2001-02: Fifteen Years To Date
There was a box of doughnuts on the table just outside his office. People were arriving and dropping odd little packages on the “Secret Pal” table. Others were laughing and calling out to each other as they headed downstairs to the dressing rooms to change or crossed the stage to finish painting another set piece. The orchestra was warming up, the curtain had to be closed, and I … well, I stood there, eyes wide, taken aback by this world I had suddenly entered.
And like love at first sight, every night after that for a week, I was spellbound, mesmerized, drawn in to a world I had never known before … a world that would never let me go. The world of musical theater.
I was only the little backstage girl. The one who tried to catch every glimpse of the show that I could through peeks of the curtain. Whose breath was taken away by those whirling dresses and dancing feet. Who scurried around pushing this set piece or that one in between scenes. Who patiently washed the plates and forks after each performance in the utility sink using cold water and her fingers (SO sanitary!) … because yes, they did eat real cake onstage each night. I was the one nobody really knew except for three or four who smilingly took me under their wing and ushered me into the realm of theater at the high school.
This is what I had always longed for. And it was every bit what I had dreamed it would be. I memorized the songs as I listened to them every night … and to this day, when I hear “You Can’t Get a Man with a Gun” or “I’ve Got the Sun in the Morning” those high school thrills come back – of the old, scratched wooden stage, the massive curtains that I helped to pull, the circular metal staircase that descended to the green room filled with old couches, the dressing rooms on the other side … cold November nights where the audiences would come out to the show and laugh and cry and applaud – but I, for the very first time, I was on the other side of that curtain. And it was the most thrilling place to be. To see all that they never knew happened back there … the way the boys would laugh and joke with us right up until they had to mosey onstage … the way that we would mimic (or mock!) the songs being sung … the way we would panic because we didn’t have enough people to turn the train set around in time – this was the true theater experience, and I soaked in every single moment that I could.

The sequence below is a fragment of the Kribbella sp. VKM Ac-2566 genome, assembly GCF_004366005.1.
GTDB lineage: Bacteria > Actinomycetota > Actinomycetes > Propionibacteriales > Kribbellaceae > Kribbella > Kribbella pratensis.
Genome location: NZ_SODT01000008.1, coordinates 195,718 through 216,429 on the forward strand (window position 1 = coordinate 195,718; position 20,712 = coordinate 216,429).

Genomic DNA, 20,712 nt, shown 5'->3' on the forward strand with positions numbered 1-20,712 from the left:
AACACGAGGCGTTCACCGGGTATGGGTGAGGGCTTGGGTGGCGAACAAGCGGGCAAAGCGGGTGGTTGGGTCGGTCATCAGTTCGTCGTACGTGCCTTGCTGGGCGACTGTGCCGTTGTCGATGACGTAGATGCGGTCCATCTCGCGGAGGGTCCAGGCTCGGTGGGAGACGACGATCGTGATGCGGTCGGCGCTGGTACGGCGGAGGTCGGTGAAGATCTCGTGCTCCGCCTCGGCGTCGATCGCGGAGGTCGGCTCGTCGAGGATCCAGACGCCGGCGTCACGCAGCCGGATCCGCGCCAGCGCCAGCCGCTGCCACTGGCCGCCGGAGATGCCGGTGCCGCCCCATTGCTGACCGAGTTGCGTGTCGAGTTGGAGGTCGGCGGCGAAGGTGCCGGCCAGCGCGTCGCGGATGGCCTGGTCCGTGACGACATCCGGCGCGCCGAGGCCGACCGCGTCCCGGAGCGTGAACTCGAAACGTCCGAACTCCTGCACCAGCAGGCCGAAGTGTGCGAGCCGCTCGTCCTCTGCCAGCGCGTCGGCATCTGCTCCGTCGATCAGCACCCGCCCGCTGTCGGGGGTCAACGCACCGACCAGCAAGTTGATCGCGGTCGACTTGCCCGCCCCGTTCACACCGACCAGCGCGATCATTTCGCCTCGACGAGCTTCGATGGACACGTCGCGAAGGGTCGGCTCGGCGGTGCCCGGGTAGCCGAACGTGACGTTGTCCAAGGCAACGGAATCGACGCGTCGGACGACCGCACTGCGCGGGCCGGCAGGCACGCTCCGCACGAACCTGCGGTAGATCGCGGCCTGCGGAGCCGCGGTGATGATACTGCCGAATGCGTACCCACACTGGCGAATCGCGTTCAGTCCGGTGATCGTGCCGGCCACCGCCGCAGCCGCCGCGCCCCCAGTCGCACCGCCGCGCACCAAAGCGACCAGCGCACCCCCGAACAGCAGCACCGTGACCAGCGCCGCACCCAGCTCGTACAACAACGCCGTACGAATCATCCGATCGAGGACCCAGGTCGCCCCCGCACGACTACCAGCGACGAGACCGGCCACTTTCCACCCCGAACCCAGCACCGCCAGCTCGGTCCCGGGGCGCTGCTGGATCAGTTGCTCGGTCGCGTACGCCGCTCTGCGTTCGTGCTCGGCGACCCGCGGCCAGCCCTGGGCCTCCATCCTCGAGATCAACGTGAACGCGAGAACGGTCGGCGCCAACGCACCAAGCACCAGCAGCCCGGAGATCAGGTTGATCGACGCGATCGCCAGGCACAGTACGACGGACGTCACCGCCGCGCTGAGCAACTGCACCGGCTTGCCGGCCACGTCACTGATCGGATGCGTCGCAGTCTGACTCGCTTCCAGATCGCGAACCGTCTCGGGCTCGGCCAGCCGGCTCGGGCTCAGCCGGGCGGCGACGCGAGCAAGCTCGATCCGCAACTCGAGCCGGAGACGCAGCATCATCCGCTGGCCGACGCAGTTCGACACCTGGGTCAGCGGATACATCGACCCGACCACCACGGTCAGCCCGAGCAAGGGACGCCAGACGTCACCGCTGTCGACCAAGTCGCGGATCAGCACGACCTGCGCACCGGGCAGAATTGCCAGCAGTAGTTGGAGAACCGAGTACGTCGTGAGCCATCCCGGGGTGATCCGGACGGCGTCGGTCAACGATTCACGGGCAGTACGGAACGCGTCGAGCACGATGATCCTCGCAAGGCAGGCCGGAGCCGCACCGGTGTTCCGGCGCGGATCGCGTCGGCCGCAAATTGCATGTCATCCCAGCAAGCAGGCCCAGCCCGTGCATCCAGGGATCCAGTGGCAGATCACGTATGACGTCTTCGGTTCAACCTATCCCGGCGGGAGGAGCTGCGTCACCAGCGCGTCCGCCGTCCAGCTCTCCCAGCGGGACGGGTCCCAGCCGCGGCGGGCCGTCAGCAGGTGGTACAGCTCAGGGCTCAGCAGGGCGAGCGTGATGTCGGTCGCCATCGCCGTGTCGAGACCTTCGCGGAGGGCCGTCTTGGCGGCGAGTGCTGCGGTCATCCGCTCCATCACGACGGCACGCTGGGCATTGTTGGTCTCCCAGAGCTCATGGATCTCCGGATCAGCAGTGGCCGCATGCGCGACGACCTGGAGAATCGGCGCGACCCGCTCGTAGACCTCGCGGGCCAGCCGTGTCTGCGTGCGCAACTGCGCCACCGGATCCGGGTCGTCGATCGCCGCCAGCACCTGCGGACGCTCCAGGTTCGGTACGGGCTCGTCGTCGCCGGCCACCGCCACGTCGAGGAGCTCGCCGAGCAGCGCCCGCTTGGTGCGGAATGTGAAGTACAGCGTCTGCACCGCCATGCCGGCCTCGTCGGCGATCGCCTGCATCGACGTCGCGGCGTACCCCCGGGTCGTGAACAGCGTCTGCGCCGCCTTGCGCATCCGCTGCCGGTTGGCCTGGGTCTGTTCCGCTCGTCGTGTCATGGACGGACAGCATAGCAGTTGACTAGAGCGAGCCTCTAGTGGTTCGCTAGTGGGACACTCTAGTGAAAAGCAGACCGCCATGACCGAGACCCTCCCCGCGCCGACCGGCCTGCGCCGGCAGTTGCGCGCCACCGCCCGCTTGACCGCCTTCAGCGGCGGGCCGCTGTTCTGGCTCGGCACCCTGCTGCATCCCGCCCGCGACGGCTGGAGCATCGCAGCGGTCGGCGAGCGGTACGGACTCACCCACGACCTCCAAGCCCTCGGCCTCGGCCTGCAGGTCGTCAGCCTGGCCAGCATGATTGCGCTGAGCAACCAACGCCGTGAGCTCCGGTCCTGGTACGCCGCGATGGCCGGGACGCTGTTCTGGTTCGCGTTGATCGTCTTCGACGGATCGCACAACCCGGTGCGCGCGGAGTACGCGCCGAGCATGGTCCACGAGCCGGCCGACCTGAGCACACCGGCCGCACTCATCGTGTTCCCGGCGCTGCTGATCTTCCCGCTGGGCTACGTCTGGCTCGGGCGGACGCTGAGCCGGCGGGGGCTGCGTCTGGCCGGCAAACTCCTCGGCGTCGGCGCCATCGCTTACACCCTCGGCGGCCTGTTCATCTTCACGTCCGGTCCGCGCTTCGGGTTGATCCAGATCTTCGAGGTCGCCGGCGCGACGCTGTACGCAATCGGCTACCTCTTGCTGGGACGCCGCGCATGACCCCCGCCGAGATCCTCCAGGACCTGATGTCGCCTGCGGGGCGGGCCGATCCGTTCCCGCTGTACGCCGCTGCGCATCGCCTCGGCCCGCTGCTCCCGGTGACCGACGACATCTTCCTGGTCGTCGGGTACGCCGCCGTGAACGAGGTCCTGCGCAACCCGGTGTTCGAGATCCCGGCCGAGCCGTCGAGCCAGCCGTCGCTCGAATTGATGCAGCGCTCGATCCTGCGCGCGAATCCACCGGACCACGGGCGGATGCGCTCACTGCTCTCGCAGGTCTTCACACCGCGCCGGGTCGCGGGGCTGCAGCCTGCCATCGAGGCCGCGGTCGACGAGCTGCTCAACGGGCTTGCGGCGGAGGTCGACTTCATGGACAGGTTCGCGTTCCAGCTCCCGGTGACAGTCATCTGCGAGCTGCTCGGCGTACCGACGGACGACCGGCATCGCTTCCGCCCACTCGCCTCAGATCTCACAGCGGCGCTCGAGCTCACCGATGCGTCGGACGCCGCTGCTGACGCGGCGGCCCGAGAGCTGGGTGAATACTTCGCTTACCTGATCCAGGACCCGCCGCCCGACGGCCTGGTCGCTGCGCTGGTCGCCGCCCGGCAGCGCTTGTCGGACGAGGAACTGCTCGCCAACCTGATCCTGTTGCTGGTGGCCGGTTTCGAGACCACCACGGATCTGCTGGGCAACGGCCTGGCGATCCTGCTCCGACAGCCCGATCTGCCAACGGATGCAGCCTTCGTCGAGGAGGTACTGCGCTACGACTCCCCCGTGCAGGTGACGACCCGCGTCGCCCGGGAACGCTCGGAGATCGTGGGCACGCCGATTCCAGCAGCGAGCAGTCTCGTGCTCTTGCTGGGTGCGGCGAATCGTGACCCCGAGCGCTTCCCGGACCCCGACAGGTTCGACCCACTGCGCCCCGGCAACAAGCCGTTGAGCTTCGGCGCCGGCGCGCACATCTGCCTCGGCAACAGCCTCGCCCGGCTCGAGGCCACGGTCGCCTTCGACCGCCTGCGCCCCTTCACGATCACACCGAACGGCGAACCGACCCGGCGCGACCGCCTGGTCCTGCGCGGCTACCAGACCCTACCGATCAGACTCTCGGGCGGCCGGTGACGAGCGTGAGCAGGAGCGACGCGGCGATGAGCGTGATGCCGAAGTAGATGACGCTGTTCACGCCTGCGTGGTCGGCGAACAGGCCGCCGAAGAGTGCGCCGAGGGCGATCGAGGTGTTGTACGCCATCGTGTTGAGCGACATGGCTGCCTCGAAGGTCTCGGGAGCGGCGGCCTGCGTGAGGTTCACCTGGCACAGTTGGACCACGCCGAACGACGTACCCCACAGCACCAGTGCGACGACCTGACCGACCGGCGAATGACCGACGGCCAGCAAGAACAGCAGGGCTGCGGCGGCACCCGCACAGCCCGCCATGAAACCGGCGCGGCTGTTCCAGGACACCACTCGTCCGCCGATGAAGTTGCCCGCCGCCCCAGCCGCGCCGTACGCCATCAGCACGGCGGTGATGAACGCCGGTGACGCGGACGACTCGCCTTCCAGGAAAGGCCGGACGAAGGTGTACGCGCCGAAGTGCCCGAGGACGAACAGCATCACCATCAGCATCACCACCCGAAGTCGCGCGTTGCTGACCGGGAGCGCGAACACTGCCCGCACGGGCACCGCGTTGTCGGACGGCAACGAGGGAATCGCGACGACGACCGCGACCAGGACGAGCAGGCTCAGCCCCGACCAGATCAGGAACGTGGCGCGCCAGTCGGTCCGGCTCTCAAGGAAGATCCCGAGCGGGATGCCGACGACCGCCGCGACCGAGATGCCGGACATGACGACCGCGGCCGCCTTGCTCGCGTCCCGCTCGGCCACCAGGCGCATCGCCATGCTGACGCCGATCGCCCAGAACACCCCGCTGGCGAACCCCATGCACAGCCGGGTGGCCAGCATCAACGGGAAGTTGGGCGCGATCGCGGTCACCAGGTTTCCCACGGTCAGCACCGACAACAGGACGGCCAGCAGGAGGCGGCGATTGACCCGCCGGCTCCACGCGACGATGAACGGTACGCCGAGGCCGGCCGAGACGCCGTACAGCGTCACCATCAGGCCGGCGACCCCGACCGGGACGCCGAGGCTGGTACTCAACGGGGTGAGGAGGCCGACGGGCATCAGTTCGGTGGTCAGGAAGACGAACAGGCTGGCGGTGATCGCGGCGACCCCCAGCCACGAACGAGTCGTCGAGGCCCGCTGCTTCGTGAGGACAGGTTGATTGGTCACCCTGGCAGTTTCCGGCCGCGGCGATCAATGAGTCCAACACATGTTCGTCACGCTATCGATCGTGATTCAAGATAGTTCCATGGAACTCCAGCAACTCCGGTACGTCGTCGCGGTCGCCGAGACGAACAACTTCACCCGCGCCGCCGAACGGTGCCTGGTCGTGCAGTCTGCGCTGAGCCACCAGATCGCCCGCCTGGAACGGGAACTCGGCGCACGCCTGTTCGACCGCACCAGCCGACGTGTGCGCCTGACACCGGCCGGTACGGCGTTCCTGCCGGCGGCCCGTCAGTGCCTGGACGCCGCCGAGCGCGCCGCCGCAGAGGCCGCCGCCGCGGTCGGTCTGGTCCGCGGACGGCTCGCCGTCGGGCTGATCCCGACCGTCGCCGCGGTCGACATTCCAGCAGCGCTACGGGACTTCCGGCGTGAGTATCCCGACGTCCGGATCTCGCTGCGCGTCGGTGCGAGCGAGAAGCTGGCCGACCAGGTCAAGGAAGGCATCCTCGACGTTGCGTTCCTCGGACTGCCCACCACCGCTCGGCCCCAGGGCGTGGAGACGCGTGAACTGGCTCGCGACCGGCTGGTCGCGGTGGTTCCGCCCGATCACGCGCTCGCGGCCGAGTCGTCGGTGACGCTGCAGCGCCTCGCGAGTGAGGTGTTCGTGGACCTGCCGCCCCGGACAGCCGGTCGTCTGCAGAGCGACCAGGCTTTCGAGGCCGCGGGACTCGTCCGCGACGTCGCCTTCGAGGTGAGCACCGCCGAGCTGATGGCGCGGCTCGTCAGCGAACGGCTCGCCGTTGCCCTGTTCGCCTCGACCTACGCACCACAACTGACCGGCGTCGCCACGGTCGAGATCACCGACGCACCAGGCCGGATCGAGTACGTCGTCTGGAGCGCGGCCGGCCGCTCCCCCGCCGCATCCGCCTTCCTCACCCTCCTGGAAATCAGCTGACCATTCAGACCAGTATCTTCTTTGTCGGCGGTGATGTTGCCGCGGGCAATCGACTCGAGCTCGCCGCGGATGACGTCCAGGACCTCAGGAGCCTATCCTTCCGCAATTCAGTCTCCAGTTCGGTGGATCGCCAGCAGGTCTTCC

Over the next three years, I would come to memorize every single nook and cranny of that high school stage, auditorium, and theater. It summed up my high school experience, along with the best friends I could ask for and a drama teacher who taught me all the “essentials” of theater. And the memories … more than I could possibly recount from three beautiful years on that stage. Ten shows, hours upon hours of classes spent in that auditorium, tears, laughter, pranks, sleepovers, long conversations, the stretching of our acting ability …
… that is where I fell in love with theater. And it all began that fifteenth year – on the Shadle Park High School stage.
My “Legacy Brick” downstairs in the dressing room area